DVDless Dvorak Films, Part 10: Sweet Music

Year of Ann Dvorak: Day 28

Today I am returning home from a week long family road trip through Arizona which included a visit to the Grand Canyon, the best B&B in Downtown Tucson, Amazing Arizona Comic Con, and a lot of DVDless Dvorak movies. I now present the tenth and (mercifully) last in this series.

I am not a huge fan of Sweet Music, which (in my humble opinion) drags and is not as funny as it thinks it is. Plus, Ann’s character leans too much on the bitchy side for my taste, though this is an unusual change for her. However, despite the many shortcomings the film has, there are a few reasons why I think Sweet Music deems an official DVD release.

First off is the amount of talent. Rudy Vallee I can take or leave (though I do love him in Palm Beach Story), but Ned Sparks, Allen Jenkins, and Alice White are a lot of fun, and don’t forget appearances by Al Sheen (uncle to the Marx Brothers) and torch singer Helen Morgan. This 1935 feature is one of the higher budget films of Ann’s career which she lobbied hard for, and subsequently was one of her favorites. Possibly the biggest reason I endorse a release of Sweet Music is the presence of the ridiculous bird outfit, which rivals the Midnight Court fish dress for sheer hideousness.

Likelihood of an Official DVD Release: If Warner Bros. still has the rights to this, I think we may be seeing it from the Warner Archive sometime down the line.


  1. DickP January 28, 2013

    After reading today’s item I fired up my “Ann Dvorak” computer and watched “Sweet Music” for a refresher. It’s always interesting to watch Ann’s various delivery and presentation styles in the mid-‘30s (her own enjoyable personality always shows through enough to make it well worthwhile). Regarding the other cast members: Rudy Vallee has a pretty fair voice (most of the time) but is somewhat monotone at times with an almost expressionless delivery style. He was very popular at the time, so who am I to criticize! I’m not a fan of Ned Sparks – ever, but Allen Jenkins and Alice White were a nice addition.. The musical equivalent of the Three Stooges (times two in this case) at the beginning of the movie in the band scene started rather corny, but soon shifts into something somewhat crazy, but enjoyable. Then again at the end of the film, the railroad station production number is nice to watch (except for the oversize “rug” that Ann is wearing for a coat); the number is almost MGM like in scenery and presentation.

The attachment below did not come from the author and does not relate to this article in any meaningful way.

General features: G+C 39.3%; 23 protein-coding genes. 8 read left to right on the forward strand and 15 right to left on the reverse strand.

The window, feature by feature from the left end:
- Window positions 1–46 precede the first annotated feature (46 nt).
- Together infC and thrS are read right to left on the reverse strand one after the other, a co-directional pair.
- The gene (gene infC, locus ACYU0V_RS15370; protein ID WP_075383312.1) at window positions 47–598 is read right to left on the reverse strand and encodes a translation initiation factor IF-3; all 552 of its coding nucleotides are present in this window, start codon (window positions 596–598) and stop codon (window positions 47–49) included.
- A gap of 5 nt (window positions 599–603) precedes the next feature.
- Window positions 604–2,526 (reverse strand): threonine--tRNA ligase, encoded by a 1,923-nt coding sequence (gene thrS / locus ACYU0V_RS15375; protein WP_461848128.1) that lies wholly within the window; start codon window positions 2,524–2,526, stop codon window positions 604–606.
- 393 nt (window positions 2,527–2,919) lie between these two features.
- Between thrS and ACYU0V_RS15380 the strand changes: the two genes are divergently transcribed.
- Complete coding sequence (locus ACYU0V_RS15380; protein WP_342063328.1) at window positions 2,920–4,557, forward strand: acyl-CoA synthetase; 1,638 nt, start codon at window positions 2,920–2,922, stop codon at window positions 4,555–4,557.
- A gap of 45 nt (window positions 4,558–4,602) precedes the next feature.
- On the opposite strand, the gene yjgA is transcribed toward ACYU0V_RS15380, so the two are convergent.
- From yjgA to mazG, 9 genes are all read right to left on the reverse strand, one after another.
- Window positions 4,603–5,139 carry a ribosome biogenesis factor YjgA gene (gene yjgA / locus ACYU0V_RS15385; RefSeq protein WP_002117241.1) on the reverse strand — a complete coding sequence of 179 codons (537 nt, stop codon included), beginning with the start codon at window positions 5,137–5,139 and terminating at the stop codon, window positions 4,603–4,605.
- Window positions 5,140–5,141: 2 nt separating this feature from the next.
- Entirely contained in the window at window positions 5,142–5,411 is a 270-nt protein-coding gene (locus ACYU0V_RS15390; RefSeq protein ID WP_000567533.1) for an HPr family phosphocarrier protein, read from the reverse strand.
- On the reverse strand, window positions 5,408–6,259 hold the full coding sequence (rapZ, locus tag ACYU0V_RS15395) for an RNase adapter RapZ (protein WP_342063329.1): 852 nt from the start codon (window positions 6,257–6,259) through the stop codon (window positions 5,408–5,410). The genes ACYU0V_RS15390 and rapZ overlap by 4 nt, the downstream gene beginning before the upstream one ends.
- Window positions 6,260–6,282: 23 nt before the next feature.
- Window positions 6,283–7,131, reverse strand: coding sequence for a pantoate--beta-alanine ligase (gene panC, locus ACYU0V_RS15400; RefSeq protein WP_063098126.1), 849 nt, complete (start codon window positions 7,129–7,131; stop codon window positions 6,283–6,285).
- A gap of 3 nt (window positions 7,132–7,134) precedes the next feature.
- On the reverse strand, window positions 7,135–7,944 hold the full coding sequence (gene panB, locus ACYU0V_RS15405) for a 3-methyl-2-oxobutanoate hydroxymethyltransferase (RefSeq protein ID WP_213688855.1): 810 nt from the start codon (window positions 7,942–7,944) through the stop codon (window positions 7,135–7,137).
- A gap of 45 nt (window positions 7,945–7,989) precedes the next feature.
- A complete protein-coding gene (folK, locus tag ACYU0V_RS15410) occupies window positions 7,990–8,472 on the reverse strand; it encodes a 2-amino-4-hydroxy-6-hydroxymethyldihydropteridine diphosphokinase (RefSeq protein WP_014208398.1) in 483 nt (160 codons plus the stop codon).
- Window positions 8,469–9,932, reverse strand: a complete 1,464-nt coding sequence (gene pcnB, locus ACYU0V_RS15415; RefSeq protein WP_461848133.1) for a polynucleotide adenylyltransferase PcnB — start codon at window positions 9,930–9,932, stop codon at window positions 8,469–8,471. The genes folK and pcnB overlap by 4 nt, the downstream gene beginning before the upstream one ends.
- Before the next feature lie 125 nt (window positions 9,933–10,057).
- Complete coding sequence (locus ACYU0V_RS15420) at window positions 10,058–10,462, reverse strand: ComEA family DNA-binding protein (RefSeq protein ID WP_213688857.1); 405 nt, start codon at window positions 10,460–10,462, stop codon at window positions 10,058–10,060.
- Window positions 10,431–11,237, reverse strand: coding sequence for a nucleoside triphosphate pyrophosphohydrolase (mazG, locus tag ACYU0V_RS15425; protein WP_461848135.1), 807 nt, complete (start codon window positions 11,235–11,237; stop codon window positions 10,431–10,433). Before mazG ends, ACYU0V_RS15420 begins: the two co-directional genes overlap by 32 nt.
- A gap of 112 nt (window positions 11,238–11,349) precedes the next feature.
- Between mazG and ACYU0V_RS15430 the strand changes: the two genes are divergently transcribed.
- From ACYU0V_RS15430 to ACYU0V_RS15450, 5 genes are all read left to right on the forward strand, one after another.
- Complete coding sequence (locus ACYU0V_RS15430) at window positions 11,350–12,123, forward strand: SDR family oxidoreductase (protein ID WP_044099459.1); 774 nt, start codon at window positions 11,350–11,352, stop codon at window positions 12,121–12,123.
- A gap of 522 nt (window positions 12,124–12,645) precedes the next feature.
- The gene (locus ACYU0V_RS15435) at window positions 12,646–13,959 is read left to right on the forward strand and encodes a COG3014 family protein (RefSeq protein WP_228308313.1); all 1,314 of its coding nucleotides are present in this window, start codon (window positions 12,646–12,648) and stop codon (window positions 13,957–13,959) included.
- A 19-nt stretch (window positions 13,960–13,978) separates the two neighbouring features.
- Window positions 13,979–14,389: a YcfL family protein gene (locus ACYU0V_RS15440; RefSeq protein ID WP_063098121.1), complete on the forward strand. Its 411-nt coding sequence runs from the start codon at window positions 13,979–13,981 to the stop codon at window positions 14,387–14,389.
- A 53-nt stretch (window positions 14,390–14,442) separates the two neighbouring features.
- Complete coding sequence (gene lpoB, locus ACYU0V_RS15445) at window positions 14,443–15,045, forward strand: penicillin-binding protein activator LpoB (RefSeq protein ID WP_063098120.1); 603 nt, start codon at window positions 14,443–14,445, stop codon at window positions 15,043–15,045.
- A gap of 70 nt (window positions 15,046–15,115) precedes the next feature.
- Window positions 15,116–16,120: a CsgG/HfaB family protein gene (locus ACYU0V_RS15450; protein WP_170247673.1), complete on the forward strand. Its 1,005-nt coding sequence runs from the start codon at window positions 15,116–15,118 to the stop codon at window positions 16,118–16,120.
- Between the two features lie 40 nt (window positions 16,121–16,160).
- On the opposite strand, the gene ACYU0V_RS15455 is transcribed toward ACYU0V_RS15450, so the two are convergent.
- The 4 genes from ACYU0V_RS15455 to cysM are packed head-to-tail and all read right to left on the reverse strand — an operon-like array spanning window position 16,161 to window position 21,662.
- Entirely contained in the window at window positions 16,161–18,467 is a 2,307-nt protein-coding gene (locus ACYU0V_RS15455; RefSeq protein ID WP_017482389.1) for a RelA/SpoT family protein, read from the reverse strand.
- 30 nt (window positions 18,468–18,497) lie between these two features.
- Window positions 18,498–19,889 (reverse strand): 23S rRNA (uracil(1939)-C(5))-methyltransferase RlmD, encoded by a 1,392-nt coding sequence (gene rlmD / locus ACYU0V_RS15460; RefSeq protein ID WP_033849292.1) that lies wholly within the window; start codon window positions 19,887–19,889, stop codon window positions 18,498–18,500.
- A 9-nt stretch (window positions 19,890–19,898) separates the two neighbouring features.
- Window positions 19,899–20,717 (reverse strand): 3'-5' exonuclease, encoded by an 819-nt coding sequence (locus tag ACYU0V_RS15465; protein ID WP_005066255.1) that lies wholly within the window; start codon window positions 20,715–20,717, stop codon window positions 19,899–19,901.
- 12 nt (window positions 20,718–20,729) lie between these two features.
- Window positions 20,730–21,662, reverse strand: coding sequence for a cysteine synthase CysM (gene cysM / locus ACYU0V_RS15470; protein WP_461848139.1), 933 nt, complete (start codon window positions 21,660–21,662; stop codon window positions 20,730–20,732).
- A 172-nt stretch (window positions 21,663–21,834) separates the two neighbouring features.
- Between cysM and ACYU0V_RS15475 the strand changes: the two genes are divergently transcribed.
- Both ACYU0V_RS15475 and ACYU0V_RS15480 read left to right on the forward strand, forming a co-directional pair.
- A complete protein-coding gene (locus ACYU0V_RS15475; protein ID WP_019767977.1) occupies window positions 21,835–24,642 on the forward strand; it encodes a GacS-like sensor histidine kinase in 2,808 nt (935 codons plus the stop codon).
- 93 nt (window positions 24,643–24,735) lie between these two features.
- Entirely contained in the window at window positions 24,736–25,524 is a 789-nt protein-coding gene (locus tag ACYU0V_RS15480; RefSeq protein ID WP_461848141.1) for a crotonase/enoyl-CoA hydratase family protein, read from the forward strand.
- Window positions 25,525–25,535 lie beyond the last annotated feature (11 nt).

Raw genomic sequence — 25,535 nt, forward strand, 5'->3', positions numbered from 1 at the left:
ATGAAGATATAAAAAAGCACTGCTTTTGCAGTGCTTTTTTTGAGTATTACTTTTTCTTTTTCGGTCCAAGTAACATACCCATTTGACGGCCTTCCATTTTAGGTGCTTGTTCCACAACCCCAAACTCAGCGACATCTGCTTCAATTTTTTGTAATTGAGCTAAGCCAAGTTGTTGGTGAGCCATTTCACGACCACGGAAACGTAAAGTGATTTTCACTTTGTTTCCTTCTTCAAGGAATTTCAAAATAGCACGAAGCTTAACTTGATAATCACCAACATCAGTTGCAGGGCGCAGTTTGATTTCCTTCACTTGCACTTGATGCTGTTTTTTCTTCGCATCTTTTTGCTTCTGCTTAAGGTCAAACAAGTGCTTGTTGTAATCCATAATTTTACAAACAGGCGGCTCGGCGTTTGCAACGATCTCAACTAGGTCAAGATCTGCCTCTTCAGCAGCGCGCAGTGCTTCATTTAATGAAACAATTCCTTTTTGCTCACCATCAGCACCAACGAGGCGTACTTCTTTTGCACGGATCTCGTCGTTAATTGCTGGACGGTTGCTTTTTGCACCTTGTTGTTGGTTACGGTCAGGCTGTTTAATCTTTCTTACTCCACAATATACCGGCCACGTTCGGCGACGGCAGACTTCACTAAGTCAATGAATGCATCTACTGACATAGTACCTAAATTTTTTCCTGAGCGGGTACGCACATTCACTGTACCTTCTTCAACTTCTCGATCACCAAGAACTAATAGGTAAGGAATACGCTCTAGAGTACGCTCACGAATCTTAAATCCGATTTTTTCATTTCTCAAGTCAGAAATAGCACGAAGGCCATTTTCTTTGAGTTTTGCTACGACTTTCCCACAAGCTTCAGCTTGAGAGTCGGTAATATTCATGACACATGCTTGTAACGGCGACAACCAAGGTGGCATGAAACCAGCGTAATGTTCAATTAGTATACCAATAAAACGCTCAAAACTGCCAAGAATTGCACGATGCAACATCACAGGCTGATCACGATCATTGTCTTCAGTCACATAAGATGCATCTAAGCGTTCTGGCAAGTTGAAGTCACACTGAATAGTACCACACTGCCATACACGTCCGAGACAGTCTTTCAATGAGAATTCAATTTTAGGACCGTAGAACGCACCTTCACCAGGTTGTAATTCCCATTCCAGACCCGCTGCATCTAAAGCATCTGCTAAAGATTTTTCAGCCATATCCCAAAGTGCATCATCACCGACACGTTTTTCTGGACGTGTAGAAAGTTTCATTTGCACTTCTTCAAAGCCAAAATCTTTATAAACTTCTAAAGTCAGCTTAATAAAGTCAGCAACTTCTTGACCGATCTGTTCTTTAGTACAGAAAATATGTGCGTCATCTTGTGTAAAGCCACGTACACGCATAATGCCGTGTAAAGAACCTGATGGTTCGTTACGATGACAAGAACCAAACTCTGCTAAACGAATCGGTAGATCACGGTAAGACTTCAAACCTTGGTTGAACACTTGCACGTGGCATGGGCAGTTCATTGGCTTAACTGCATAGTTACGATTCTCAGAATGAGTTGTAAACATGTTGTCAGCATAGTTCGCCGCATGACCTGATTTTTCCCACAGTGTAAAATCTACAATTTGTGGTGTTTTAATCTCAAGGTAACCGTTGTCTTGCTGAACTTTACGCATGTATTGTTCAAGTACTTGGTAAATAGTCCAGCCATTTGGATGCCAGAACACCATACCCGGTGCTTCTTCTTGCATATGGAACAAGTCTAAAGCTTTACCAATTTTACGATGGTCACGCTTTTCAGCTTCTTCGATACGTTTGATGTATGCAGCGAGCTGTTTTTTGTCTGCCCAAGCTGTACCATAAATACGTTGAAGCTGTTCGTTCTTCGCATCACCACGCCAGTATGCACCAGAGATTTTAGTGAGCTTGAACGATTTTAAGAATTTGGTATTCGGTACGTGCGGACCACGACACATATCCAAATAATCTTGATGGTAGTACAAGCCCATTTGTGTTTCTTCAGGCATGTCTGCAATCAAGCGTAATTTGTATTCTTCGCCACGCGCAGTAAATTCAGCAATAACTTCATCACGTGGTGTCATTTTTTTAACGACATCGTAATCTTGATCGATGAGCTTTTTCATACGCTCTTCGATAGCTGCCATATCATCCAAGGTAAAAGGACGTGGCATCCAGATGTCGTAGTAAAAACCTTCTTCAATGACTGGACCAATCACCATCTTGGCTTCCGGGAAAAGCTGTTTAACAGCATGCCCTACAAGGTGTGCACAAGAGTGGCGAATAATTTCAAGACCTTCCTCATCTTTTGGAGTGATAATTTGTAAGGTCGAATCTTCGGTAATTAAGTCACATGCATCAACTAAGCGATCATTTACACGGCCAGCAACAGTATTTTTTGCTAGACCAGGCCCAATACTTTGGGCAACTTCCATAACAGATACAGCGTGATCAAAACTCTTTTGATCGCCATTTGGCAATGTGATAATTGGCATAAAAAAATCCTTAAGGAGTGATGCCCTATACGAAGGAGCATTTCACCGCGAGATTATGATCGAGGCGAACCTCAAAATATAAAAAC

Overall I would give this flick a B to a B+ rating, and worth watching (as usual, this viewer gives Ann her normal A to A++ rating – probably a bit biased). This movie should definitely be made available as a DVD release for those that enjoy interesting older films – AND – should be profitable venture for the producers I would bet.

  2. artman2112 January 28, 2013

    oh i;d love to see this one, i’ll watch ANYTHING with Alice White in it! and Allen Jenkins and Ned Sparks always crack me up.

    ok wait Jenkins didnt crack me up in Three on a Match, he was actually quite menacing!

  3. admin January 28, 2013

    Unfortunately, when TCM aired this for Ann Dvorak Day in 2011, the sound was screwed up for the first 15 minutes are so. Kind of surprised that they never re-aired it.

  4. artman2112 January 29, 2013

    damn, i dont even recall that they played this film on that blessed day! it musta been that i wasnt going to be home or near enough to home to record it and all the other films played around that same part of the day. i probly passed on it when i saw Rudy Vallee was the star haha

  5. Scott A. April 13, 2015

    Well, I finally caught up with this one on, of all places, YouTube! Based on the first ten minutes, and any subsequent performances by “Phil Houston” (Rudy) and his “Mad Men” (how’s that for foreshadowing) in the film, I was incredibly grateful for the fast-forward bar. Actually bordering on the painful.

    But everything – I mean *everything* – changes when Ann appears. She not only gives it her all, she gives this little effort far more than it deserves. Now I fully understand the use of the word “Ann-tastic”, for that is exactly her effect whenever she’s on screen. In fact, I can’t think of another Ann Dvorak film where there’s more of a discrepancy between the overall production and her performance,

    My favorite moment: when she’s “conducting” the chorus girls int he “Annabelle” production number. Considering that she was, and, but for the grace of God and Howard Hughes, might still have been one of those girls up there on the ramp, it was actually a very touching moment.

  6. admin April 15, 2015

    I can’t really disagree with you, as this is not one of my favorites either. Interestingly, it was one of Ann’s bigger budget films at Warner Bros. and she FOUGHT for the role.

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